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©Warren Zoell


Friday, November 21, 2014

Heinkel HE 219 "Uhu" Night Fighter

Here are some images of Tamiya's Heinkel HE 219 "Uhu" night fighter. From Wikipedia. " A relatively sophisticated aircraft, the He 219 possessed a variety of innovations, including an advanced intercept radar. It was also the first operational military aircraft in the world to be equipped with ejection seats, and the first German aircraft with tricycle landing gear. Had the Uhu been available in quantity, it might have had a significant effect upon the strategic bomber offensive of the RAF, but only 268 were built before the end of the War and they saw only limited service". This model kit is what you would expect from Tamiya and that is to say excellent.

Thursday, November 20, 2014

Consolidated B 24 D Liberator

Here are some images of Monogram's 1/48 scale Consolidated B 24 D Liberator (Pregnant Cow). This model represents the aircraft Teggie Ann which took part in the raid on the Ploesti oilfields in Romania during world war two. If you wish to read more on Ploesti you may do so here.

From Wikipedia"
The Consolidated B-24 Liberator was an American heavy bomber, designed by Consolidated Aircraft Company of San Diego, California. Its mass production was brought into full force by 1943 with the aid of the Ford Motor Company through its newly-constructed Willow Run facility, where peak production had reached one B-24 per hour and 650 per month in 1944. Other factories soon followed. The B-24 ended World War II as the most produced Allied heavy bomber in history, and the most produced American military aircraft at over 18,400 units, due largely to Henry Ford and the harnessing of American industry. It still holds the distinction as the most-produced American military aircraft. The B-24 was used by several Allied air forces and navies, and by every branch of the American armed forces during the war, attaining a distinguished war record with its operations in the Western European, Pacific, Mediterranean, and China-Burma-India Theaters.
Often compared with the better-known B-17 Flying Fortress, the B-24 was a more modern design with a higher top speed, greater range, and a heavier bomb load; however, it was also more difficult to fly, with heavy control forces and poor formation-flying characteristics. Popular opinion among aircrews and general staffs tended to favor the B-17's rugged qualities above all other considerations in the European Theater. The placement of the B-24's fuel tanks throughout the upper fuselage and its lightweight construction, designed to increase range and optimize assembly line production, made the aircraft vulnerable to battle damage. The B-24 was notorious among American aircrews for its tendency to catch fire. Moreover, its high fuselage-mounted Davis wing also meant it was dangerous to ditch or belly land, since the fuselage tended to break apart. Nevertheless, the B-24 provided excellent service in a variety of roles thanks to its large payload and long range.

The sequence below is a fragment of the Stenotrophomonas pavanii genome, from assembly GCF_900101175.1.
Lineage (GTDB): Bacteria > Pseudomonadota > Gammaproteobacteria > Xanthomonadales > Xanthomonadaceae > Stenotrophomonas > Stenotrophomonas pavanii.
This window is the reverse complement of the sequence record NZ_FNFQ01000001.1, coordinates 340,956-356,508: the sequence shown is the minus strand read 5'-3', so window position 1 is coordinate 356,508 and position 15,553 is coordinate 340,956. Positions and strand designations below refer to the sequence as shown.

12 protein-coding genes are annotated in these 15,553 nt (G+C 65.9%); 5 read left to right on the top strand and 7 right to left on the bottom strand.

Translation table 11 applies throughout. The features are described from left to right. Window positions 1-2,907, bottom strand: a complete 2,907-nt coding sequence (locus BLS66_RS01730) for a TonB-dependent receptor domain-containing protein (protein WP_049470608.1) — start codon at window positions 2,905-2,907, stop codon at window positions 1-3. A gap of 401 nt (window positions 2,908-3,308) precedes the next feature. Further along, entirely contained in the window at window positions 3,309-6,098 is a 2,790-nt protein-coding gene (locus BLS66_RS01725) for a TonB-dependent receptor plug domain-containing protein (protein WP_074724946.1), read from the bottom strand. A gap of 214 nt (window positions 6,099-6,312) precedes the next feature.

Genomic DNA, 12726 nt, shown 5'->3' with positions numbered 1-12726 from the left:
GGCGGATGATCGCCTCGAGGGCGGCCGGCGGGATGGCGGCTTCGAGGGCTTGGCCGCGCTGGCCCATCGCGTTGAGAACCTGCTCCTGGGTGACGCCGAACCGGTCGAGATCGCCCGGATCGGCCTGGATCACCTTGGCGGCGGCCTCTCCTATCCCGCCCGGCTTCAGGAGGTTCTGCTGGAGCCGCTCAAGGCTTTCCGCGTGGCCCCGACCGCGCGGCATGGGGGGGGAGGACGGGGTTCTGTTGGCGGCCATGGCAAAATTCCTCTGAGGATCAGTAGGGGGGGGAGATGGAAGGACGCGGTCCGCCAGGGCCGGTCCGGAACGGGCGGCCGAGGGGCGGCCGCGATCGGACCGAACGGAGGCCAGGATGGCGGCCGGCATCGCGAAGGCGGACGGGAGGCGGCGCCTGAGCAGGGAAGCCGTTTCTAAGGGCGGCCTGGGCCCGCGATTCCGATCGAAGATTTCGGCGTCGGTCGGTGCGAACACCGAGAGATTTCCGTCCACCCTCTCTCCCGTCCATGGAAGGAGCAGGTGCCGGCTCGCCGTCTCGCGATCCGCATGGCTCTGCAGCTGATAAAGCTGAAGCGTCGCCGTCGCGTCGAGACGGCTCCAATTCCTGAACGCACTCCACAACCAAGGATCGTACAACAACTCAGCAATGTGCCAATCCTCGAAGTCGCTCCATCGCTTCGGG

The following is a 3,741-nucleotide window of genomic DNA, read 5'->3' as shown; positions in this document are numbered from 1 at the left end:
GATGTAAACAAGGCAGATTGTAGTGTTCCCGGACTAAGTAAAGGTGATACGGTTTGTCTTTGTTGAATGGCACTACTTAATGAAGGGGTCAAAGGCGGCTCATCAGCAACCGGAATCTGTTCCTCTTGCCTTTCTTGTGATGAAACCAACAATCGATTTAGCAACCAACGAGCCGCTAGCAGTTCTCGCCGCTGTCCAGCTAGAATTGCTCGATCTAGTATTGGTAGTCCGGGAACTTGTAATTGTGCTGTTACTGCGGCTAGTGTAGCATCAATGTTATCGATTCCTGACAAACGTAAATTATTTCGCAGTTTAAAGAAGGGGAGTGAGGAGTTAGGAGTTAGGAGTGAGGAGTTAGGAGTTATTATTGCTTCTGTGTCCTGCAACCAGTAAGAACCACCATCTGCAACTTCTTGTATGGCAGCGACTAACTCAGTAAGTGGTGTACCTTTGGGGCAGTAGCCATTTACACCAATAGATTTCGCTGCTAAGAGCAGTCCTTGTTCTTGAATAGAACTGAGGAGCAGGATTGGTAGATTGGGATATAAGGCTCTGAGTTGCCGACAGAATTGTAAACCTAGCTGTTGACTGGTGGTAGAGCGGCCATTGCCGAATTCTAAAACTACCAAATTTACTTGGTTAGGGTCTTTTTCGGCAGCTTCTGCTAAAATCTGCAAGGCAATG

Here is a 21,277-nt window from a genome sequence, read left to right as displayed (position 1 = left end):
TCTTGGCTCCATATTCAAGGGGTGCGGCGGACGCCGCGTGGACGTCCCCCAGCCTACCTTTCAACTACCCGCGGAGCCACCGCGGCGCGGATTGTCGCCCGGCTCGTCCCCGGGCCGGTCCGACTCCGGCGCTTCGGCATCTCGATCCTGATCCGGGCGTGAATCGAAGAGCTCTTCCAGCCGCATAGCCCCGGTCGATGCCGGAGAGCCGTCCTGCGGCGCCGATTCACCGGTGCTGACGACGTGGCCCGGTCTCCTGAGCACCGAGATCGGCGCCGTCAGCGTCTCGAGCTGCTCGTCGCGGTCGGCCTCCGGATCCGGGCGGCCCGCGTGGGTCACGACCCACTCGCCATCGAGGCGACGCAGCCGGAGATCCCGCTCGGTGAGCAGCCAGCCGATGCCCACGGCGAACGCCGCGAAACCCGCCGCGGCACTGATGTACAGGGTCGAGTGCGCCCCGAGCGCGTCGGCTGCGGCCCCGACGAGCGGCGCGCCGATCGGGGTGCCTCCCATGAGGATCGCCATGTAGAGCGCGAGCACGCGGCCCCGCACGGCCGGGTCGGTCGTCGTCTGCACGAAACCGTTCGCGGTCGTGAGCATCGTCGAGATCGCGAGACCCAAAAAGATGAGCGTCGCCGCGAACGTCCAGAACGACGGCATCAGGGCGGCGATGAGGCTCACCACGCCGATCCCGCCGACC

The B-24's most famous mission was the low-level strike against the Ploesti oil fields, in Romania on 1 August 1943, which turned into a disaster because the enemy was underestimated, fully alerted and attackers disorganized.

Wednesday, November 19, 2014

Messerschmitt Bf-110-G4 Night Fighter

Here are some images of Monogram/ProModeler's 1/48 scale Messerschmitt Bf-110-G4 Night Fighter. From Wikipedia "
The Messerschmitt Bf 110, often (erroneously) called Me 110, was a twin-engine heavy fighter (Zerstörer - German for "Destroyer") in the service of the Luftwaffe during World War II. Hermann Göring was a proponent of the Bf 110, and nicknamed it his Eisenseiten ("Ironsides"). Development work on an improved type to replace the Bf 110, the Messerschmitt Me 210 began before the war started, but its teething troubles resulted in the Bf 110 soldiering on until the end of the war in various roles, alongside its replacements, the Me 210 and the Me 410.